It would make more sense to evaluate the level of trust that should be given to the person actually holding the funds, as well as how payments are made. If payments are made directly to a website account then obviously the campaign should not be considered to be escrowed because the escrow has zero way to know for sure if anyone got paid or not. If you have some unknown person with no prior trade history or someone who is farming trust then it should be safe to say that the campaign should not be considered escrowed

I agree they should be trusted. It should only be considered escrowed if the funds are held by an existing trusted escrower like devthedev or another trusted member with previous history of payouts like evilpanda or hillariousandco. I simply think if one of the latter two were running a campaign there wouldn't need to be another escrow involved before it was considered escrowed. I think by having one of those run and hold the funds it should be considered escrowed by that fact.

Except that, again, the definition of escrow is funds held by a third party.  If the person holding the funds is the campaign manager then this is by definition not escrowed.  This doesn't mean that there's a problem.  Many deals can go down without escrow when all parties trust each other.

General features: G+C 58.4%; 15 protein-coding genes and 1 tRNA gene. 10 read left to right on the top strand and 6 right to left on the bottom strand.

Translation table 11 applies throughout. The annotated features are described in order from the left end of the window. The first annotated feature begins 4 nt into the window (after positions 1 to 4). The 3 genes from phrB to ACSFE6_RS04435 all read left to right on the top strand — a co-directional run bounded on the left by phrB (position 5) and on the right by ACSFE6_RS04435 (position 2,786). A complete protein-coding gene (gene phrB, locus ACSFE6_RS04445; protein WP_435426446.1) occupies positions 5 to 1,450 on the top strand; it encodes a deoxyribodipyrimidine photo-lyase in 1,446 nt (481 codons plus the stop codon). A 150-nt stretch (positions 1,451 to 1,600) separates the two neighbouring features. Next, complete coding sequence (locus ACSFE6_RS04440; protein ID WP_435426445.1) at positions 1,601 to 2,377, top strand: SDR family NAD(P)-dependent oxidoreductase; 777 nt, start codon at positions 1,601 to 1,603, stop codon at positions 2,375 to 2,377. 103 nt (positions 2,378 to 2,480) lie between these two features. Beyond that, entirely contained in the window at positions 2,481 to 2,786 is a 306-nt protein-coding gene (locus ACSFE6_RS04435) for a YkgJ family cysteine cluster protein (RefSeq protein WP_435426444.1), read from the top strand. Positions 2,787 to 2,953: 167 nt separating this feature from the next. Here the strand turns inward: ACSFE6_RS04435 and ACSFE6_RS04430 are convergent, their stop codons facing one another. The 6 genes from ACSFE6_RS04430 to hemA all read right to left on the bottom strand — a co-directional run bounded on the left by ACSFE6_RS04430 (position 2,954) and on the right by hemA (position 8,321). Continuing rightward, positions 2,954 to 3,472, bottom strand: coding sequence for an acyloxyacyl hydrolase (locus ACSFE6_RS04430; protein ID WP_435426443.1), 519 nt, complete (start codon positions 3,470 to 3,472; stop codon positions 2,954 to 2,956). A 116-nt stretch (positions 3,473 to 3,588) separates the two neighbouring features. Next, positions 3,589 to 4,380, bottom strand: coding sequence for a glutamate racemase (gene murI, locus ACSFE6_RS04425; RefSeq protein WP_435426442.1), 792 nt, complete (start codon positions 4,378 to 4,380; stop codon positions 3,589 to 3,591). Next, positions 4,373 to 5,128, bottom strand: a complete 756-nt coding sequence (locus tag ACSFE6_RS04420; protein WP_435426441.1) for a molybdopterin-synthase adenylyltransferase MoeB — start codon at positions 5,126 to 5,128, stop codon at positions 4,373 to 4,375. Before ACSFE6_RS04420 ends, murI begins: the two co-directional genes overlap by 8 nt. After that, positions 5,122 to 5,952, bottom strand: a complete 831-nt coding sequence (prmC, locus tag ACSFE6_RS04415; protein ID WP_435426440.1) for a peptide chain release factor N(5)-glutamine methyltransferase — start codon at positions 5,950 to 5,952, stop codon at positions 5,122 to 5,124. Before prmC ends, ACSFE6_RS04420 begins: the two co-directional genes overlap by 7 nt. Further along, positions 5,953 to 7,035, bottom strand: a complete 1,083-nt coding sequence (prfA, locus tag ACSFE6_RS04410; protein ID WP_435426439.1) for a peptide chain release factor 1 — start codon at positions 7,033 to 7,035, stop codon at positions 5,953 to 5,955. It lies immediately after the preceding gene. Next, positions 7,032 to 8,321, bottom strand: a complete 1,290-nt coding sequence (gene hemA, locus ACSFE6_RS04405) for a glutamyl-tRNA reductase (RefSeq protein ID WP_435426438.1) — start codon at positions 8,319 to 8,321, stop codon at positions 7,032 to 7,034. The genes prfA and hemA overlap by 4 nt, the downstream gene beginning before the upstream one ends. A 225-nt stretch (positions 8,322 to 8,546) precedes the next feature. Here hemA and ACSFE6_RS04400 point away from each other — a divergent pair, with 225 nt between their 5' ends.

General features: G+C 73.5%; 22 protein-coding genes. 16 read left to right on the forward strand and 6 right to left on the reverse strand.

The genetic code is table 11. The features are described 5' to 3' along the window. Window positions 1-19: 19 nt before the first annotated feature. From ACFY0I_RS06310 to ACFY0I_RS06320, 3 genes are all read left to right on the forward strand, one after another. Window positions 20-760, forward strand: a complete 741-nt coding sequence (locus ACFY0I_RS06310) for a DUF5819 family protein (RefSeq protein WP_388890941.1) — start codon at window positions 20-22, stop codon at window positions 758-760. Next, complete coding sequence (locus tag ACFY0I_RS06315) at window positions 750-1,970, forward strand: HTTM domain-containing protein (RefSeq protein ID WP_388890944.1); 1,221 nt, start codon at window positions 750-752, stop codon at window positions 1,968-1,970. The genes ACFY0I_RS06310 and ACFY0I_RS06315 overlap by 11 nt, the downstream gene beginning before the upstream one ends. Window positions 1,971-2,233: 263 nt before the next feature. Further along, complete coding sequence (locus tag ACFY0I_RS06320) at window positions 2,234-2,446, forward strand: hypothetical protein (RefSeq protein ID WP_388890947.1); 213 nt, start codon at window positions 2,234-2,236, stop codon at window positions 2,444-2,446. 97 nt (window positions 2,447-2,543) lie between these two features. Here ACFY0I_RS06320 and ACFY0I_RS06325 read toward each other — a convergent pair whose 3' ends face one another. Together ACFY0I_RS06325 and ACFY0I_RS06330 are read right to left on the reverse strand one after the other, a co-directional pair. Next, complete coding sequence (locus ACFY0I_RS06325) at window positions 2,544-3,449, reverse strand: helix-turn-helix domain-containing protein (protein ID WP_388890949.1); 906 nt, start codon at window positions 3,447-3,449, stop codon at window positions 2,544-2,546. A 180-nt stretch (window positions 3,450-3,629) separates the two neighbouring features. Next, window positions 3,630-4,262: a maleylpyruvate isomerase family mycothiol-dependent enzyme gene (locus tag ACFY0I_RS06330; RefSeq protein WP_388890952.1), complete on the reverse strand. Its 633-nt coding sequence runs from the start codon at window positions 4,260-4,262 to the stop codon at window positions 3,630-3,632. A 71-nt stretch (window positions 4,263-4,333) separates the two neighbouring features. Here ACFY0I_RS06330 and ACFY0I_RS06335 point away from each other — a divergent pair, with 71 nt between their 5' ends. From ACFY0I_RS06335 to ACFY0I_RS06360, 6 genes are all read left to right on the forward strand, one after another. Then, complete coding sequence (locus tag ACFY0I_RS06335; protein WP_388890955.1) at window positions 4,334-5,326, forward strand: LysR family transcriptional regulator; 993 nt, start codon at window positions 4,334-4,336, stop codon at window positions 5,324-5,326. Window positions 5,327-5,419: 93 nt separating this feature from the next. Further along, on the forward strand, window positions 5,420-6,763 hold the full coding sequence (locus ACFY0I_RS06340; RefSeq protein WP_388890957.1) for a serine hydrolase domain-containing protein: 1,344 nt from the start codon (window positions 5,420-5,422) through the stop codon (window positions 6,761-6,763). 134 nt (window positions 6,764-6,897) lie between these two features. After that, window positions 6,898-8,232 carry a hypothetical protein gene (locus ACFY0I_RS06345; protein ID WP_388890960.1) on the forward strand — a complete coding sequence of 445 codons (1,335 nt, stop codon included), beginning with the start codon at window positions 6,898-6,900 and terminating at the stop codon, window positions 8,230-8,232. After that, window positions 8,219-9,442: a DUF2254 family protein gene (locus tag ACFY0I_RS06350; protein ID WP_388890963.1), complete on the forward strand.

Similarly, you're absolutely right that when something is escrowed, the person doing the escrow had better be a trusted person.  But that doesn't change the definition of escrow.
The campaign manager is not the one buying the advertising, the company is. The buyer is the company who the participants are advertising for. The seller is the various participants and the escrow is the manager. I really don't think it can be any more clear cut then that